Showing Collections: 1 - 6 of 6
Collection — Multiple Containers
Professional papers of physics professor, James Calvin "Cal" Walker, with some personal pieces of correspondence and photographs. Professional papers compose of grants and grant finances, letters of recommendation, conference and travel files, teaching files, general academic correspondence, manuscripts from early in his career, readers, organizational membership files, research notes and studies, charts, transparencies, and X-rays. The papers range from the 1960s to the early 2000s.
Scope and Contents
The papers of Johns Hopkins University professor, Jan Michael Minkowski, document his demanding course work and research at the Swiss Federal Institute of Technology, 1946-1948, and his teaching and research career at Hopkins, 1960-1987. Along with his student papers are lecture notes, and other course material from classes taught by Dr. Minkowski in the Department of Electrical and Computer Engineering. Included are notes and contract information from Dr. Minkowski's position as research...
Joseph Sweetman Ames became Director of the Physical Laboratory at Johns Hopkins University in 1901. He taught until becoming provost of the University in 1926 and president from 1929 to 1935. This collection largely consists of speeches and lectures given at Johns Hopkins, but also includes correspondence, photographs, reprints, and biographical information.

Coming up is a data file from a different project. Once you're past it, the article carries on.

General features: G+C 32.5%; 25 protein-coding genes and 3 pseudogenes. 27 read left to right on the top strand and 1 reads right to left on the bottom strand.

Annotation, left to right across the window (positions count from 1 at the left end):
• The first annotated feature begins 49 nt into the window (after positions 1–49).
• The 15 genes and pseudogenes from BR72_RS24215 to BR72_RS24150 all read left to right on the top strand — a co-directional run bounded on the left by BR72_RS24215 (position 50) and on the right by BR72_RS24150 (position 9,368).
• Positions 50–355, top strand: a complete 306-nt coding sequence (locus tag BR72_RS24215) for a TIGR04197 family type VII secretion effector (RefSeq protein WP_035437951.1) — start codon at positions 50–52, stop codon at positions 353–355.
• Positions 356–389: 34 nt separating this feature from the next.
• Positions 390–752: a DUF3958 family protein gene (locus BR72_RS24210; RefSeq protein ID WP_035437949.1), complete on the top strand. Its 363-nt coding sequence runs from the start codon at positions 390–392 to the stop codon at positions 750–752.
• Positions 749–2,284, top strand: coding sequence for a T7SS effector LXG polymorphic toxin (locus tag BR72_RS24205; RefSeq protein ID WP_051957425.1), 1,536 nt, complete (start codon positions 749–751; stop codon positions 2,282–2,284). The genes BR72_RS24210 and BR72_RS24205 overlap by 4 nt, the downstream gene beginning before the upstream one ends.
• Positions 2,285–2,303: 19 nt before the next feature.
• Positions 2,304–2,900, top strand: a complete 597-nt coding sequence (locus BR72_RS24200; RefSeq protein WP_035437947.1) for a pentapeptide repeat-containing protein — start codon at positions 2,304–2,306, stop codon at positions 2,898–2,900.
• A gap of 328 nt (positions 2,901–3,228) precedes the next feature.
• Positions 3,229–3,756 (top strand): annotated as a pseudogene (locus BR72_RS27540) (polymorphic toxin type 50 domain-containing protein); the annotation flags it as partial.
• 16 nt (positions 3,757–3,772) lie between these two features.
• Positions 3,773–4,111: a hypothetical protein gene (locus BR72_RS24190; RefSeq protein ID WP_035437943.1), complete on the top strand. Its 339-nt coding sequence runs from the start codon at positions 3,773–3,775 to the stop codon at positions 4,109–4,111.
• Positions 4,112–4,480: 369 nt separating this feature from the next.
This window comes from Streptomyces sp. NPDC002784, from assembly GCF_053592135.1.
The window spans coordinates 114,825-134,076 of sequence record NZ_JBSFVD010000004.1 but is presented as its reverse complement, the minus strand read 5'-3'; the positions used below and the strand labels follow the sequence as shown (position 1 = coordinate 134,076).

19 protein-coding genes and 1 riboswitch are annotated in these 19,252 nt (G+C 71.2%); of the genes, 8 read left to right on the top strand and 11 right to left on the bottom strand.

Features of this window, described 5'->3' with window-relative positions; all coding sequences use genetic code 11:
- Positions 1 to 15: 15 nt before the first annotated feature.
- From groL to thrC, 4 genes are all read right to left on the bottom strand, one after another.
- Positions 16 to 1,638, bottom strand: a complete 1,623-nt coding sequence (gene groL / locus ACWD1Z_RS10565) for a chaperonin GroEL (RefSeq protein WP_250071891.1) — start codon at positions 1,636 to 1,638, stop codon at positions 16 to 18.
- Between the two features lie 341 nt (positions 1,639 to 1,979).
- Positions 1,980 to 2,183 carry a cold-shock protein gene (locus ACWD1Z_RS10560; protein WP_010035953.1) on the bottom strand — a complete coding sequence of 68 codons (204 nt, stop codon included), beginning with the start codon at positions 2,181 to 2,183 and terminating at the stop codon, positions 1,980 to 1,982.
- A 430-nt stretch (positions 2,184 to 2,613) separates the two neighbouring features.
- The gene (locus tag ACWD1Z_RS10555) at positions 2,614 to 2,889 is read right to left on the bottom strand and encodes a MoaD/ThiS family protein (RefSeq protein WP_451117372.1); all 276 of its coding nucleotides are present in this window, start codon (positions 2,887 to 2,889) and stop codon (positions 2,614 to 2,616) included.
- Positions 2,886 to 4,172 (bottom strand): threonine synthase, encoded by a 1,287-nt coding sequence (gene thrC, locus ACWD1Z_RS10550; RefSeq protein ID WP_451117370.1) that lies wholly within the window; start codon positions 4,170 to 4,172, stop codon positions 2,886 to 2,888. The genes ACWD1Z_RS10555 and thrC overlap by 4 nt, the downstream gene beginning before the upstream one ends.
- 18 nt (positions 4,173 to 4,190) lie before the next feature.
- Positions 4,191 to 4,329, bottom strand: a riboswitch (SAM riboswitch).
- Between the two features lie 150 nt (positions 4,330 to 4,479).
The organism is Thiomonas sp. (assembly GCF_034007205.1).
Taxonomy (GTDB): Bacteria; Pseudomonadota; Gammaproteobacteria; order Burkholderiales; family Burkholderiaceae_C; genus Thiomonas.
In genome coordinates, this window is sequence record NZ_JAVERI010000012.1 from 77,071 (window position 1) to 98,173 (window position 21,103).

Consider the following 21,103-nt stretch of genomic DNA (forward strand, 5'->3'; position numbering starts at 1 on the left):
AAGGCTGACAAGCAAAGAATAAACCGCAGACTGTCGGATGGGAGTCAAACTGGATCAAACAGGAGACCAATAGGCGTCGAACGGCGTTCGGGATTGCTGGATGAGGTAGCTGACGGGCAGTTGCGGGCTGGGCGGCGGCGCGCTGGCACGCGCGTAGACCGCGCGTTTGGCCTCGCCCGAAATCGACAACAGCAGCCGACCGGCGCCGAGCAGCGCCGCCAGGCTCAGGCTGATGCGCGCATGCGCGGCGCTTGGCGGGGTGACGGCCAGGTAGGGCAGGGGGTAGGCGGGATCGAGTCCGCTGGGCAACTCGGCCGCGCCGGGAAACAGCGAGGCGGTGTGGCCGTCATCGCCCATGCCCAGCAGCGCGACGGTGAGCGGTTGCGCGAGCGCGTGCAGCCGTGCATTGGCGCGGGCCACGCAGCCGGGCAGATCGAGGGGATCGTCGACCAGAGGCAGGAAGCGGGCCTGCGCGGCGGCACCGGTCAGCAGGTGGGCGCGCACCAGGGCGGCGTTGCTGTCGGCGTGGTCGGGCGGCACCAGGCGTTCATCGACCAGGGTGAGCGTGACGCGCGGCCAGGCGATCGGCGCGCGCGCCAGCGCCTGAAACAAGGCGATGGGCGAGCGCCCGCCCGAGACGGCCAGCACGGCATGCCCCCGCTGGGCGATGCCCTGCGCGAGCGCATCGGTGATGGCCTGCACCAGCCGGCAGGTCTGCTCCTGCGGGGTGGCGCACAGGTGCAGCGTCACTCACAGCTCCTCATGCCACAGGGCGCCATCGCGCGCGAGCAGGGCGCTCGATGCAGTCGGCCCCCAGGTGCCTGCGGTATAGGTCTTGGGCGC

Collection — Box: 1
The collection consists of a few items of correspondence, clippings, pamphlest, and a partially typed manuscript of "The Algebra of Probably Inference."
William Julian Albert Bliss was born in Washington, DC in 1867 and was both a student and a professor at Johns Hopkins University. The collection consists of notebooks lecture notes, writings, and correspondence. The material spans 1892-1927, with the bulk spanning 1892-1894 and 1925-1927, and cover two periods of Bliss's career at Hopkins.
Scope and Contents
Elsasser's papers consist of correspondence, writings and some personal material. They span the period 1927-1989 although the manuscript material does not begin until 1955. Although best known for his geophysical work, Elsasser believed his controversial ideas in theoretical biology were what historians would want to study. The papers, therefore, are most complete in theoretical biology.The papers include a small amount of correspondence relating to geophysics, but the largest...